Before you begin reading this guide, we recommend you try running the Elasticsearch Error Check-Up which can resolve issues that cause many errors.
This guide will help you check for common problems that cause the log ” Failed to auto-resolve publish port” + profileExplanation + “; multiple bound addresses ” to appear. It’s important to understand the issues related to the log, so to get started, read the general overview on common issues and tips related to the Elasticsearch concepts: node.
Advanced users might want to skip right to the common problems section in each concept or try running the Check-Up which analyses ES to pinpoint the cause of many errors and provides suitable actionable recommendations how to resolve them (free tool that requires no installation).
To put it simply, a node is a single server that is part of a cluster. Each node is assigned one or more roles, which describe the node’s responsibility and operations. Data nodes store the data, and participate in the cluster’s indexing and search capabilities, while master nodes are responsible for managing the cluster’s activities and storing the cluster state, including the metadata.
While it is possible to run several node instances of Elasticsearch on the same hardware, it’s considered a best practice to limit a server to a single running instance of Elasticsearch.
Nodes connect to each other and form a cluster by using a discovery method.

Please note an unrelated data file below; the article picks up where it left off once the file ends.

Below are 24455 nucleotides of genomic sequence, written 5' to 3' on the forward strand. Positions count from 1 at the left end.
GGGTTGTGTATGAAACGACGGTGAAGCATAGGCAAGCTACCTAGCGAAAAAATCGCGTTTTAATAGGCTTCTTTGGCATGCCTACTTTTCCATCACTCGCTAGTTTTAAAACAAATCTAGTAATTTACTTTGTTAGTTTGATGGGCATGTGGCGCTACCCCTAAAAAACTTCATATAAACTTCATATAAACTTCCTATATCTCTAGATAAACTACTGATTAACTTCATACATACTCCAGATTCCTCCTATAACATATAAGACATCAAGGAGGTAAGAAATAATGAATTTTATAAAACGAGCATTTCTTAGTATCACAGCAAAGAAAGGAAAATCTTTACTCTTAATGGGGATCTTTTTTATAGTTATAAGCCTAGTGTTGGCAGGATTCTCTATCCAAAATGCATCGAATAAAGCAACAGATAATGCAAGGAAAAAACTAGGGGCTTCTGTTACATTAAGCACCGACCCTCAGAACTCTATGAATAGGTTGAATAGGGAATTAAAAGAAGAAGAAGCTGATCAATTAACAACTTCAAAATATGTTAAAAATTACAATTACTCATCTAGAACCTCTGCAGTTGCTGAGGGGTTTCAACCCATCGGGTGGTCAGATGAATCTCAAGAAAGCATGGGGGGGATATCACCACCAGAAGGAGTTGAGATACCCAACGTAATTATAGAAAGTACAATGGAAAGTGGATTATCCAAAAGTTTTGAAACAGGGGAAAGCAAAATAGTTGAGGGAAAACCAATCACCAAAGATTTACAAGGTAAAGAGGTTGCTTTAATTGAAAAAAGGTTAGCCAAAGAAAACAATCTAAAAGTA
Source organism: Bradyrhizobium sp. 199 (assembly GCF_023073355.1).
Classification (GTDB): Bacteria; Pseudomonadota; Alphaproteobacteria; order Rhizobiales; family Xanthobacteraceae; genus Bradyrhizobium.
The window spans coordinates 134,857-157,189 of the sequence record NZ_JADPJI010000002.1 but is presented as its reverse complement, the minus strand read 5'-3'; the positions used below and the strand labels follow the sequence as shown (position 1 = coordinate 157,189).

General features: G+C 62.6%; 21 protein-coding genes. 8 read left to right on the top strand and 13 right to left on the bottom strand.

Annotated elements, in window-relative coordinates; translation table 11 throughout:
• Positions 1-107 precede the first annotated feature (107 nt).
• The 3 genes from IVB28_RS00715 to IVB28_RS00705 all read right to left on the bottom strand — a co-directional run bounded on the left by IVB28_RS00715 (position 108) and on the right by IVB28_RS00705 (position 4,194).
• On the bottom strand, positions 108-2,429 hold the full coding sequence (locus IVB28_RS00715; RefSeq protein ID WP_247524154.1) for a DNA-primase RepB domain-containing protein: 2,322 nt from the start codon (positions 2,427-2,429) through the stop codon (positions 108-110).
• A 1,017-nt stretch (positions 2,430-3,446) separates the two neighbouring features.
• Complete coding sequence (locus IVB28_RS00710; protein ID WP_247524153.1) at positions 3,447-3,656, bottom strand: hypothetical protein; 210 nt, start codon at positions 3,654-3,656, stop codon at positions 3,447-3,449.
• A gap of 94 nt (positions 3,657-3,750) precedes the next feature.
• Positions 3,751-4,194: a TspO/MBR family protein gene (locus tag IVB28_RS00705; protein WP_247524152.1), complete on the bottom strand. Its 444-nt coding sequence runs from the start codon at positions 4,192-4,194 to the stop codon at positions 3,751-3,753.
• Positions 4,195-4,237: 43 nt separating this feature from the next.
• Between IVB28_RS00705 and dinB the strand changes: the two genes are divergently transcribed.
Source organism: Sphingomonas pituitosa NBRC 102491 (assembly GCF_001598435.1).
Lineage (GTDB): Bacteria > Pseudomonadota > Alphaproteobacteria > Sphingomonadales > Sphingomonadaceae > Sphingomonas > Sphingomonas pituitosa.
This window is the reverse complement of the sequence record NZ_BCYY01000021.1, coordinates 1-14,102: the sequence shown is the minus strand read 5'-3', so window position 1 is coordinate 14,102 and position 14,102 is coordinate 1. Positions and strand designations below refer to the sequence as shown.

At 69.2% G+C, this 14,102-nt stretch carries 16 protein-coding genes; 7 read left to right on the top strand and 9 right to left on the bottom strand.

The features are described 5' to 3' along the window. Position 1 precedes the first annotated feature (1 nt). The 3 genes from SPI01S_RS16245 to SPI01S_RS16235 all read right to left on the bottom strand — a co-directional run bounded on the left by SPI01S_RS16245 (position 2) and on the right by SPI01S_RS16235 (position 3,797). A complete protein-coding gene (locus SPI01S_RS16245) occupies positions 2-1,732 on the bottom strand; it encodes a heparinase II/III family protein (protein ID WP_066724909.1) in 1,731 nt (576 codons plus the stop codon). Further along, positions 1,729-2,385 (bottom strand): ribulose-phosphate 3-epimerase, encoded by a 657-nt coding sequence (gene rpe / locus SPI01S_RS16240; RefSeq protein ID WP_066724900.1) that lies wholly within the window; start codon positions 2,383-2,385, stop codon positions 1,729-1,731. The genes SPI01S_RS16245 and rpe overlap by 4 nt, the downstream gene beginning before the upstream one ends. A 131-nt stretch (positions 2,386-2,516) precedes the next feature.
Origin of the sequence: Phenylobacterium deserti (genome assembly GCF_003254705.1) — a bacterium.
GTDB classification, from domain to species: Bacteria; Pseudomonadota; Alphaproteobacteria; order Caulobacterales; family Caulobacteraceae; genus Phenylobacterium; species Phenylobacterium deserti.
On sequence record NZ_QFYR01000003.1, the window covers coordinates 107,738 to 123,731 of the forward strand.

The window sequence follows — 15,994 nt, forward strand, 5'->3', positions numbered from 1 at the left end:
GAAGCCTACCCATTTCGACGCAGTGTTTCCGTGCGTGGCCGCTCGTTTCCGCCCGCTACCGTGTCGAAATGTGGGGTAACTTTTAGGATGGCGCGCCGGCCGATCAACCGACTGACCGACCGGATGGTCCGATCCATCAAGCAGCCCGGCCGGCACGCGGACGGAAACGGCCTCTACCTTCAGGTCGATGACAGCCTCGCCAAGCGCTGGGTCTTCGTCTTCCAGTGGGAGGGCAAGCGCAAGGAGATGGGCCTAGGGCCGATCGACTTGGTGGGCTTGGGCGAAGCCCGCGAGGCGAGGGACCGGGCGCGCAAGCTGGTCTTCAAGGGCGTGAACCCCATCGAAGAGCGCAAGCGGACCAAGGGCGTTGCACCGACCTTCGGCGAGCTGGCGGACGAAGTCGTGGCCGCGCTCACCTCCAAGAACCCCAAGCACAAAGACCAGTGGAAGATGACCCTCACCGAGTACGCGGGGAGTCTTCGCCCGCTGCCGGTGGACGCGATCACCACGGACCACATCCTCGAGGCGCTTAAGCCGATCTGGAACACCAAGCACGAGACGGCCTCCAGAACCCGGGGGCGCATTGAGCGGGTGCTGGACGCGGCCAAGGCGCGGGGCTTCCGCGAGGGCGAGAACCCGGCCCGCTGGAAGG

Master nodes are in charge of cluster-wide settings and changes – deleting or creating indices and fields, adding or removing nodes and allocating shards to nodes. Each cluster has a single master node that is elected from the master eligible nodes using a distributed consensus algorithm and is reelected if the current master node fails.
Coordinating (client) node
There is some confusion in the use of coordinating node terminology. Client nodes were removed from Elasticsearch after version 2.4 and became coordinating nodes.
Coordinating nodes are nodes that do not hold any configured role. They don’t hold data and are not part of the master eligible group nor execute ingest pipelines. Coordinating nodes serve incoming search requests and act as the query coordinator running query and fetch phases, sending requests to every node that holds a shard being queried. The coordinating node also distributes bulk indexing operations and route queries to shards based on the node’s responsiveness.
Log”Failed to auto-resolve publish port” + profileExplanation + “; multiple bound addresses”classname is TcpTransport.java We extracted the following from Elasticsearch source code for those seeking an in-depth context :
} } if (publishPort